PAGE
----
Helsinki (03.02.2021 - Heikki Jokinen) In 2019, a total of 476 million euro was granted by way of tax credits for household expenses in Finland. Since 2001, taxpayers have been able to claim costs for the acquisition of household services such as cleaning, renovations at home or in the summer house and child care to gain tax credit deductions for these services.

At present, the price of work can be reduced by 40 per cent for tax purposes, up to a maximum amount of 2,250 euros per person. The rules and maximum amounts that one can deduct have been changing over the years, as the issue is politically charged. The maximum amount ever that was deductible has been 3,000 euro and maximum percentage 60.

The purpose of the tax break is to improve employment in the service sectors included in the scheme and reduce tax evasion.

However, a new study by the Labour Institute for Economic Research PT and the Institute for Economic Research VATT suggests that these household deductions fail to meet both objectives. The study by Jarkko Harju, Sami Jysmä, Aliisa Koivisto and Tuomas Kosonen is published by the Prime Minister's Office.

Helsinki (21.01.2021 - Heikki Jokinen) Two Finnish trade union confederations SAK and STTK view the EU Commission proposal for a minimum wage positively and support its objectives. The federations issued a joint statement on this in December.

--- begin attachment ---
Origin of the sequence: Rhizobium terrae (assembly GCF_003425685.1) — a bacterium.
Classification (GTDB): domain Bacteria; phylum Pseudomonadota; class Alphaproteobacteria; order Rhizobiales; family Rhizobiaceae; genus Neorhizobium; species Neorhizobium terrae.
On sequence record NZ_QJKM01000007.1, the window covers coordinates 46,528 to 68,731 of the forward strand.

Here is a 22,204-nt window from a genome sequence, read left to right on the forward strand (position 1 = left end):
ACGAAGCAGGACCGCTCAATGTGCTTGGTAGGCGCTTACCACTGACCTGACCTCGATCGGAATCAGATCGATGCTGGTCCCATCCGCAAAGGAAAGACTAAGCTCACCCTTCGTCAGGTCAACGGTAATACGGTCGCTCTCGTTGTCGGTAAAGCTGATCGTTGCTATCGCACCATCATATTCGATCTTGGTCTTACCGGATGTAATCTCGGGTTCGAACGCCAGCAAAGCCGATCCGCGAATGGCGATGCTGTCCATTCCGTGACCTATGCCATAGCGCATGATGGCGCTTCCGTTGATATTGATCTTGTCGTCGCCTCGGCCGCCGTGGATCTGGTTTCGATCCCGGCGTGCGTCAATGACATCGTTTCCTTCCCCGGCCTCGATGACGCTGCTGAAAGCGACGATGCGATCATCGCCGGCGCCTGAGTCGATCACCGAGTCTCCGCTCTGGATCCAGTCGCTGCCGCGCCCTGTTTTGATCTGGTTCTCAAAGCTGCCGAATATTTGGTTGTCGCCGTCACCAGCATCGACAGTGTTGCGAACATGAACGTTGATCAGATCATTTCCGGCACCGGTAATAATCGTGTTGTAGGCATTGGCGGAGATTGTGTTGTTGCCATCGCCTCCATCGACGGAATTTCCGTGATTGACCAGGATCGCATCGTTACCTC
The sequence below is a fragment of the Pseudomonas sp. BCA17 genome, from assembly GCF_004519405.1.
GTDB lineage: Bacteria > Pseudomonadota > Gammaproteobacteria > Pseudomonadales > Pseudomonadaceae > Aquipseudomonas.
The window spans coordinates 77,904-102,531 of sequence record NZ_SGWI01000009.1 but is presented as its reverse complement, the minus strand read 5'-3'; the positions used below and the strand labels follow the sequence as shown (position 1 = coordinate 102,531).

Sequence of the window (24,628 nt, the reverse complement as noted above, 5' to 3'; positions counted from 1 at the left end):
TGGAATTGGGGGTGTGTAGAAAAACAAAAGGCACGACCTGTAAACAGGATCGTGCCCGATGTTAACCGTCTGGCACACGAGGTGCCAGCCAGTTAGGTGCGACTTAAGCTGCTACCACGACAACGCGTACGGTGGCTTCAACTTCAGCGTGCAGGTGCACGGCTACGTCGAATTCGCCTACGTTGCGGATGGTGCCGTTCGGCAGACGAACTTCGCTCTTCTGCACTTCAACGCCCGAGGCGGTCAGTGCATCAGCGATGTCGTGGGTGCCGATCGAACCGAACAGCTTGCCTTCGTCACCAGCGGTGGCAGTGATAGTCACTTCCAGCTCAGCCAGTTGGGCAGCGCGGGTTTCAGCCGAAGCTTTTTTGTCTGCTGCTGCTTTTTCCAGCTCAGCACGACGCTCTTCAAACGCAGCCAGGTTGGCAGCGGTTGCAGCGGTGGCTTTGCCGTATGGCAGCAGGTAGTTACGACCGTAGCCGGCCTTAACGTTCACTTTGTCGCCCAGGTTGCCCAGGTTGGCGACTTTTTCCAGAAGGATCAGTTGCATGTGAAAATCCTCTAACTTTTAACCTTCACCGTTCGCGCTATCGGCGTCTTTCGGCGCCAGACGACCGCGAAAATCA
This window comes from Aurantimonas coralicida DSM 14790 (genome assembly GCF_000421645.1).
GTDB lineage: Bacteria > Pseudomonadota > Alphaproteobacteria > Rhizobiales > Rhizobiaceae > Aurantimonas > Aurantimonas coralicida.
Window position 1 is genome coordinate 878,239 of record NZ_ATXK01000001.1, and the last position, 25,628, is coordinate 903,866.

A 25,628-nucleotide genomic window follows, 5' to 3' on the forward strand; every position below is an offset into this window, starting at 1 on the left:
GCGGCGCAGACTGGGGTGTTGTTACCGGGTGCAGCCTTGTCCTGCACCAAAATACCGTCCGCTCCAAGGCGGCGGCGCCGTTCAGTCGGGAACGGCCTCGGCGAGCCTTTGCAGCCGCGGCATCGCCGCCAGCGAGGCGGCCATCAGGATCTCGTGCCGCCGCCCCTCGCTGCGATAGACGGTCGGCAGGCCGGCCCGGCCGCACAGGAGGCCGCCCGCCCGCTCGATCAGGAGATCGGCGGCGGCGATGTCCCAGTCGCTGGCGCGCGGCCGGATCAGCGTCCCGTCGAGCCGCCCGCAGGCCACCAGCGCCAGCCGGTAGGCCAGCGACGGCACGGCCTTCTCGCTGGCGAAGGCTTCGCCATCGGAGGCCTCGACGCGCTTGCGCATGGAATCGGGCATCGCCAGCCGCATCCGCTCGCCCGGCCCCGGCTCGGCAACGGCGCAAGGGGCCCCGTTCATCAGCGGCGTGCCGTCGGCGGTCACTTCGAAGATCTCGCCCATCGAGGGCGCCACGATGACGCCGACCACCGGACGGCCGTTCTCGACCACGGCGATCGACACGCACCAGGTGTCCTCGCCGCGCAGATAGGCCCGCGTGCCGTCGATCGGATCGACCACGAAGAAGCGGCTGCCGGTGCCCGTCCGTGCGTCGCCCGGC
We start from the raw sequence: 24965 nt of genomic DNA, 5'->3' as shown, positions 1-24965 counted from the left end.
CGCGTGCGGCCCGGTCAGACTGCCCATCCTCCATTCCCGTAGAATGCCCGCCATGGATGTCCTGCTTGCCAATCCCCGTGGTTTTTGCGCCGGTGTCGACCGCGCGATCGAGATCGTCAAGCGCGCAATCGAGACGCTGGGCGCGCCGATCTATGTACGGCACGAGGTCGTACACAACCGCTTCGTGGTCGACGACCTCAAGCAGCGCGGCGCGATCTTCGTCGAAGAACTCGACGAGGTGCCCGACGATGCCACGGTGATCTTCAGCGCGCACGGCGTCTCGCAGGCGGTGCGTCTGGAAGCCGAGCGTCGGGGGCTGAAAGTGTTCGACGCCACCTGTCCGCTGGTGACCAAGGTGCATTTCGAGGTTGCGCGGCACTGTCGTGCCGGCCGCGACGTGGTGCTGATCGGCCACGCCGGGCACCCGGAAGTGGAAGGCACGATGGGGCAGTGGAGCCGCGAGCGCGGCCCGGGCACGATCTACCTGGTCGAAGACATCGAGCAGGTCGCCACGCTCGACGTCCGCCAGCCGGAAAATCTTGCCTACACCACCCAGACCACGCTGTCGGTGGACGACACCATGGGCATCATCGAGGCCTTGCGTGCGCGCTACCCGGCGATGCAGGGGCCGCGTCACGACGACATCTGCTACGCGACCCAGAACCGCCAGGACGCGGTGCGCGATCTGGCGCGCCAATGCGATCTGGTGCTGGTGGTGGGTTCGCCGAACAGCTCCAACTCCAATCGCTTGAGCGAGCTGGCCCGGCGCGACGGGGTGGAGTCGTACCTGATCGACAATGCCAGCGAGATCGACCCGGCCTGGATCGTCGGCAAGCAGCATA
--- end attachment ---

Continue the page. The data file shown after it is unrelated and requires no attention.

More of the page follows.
They attach much importance to the fact that the draft directive is strongly based on the promotion of collective bargaining. The federations place great value on promoting a system based on sectoral collective agreements in the member states as a key element in the proposal. This resembles the Finnish labour market model, too.

"The directive must support an increase in the minimum wage, especially in low-wage EU countries, and the best way to do this is through collective bargaining", the federations say. A comprehensive collective bargaining system is the wage and salary earners' best friend, experience has shown.

Helsinki (17.12.2020 - Heikki Jokinen) The Finnish Government proposes to amend the law to oblige employers to pay compensation to employees for all non-compete clauses in their employment contracts. Trade unions have long drawn attention to the fact that the existing law is unfair and has led to a fast and wildly growing number of such clauses.

At the moment, it is legal, under certain conditions and for a maximum of half a year, to limit an employee’s right to take a new job in the same trade or start up their own business in the same business area of their former employer.

The core of the problem is that - for up to six months - this kind of ban costs the employer nothing. The use of non-compete clauses has been extended to many professions where there are no real grounds for it at all.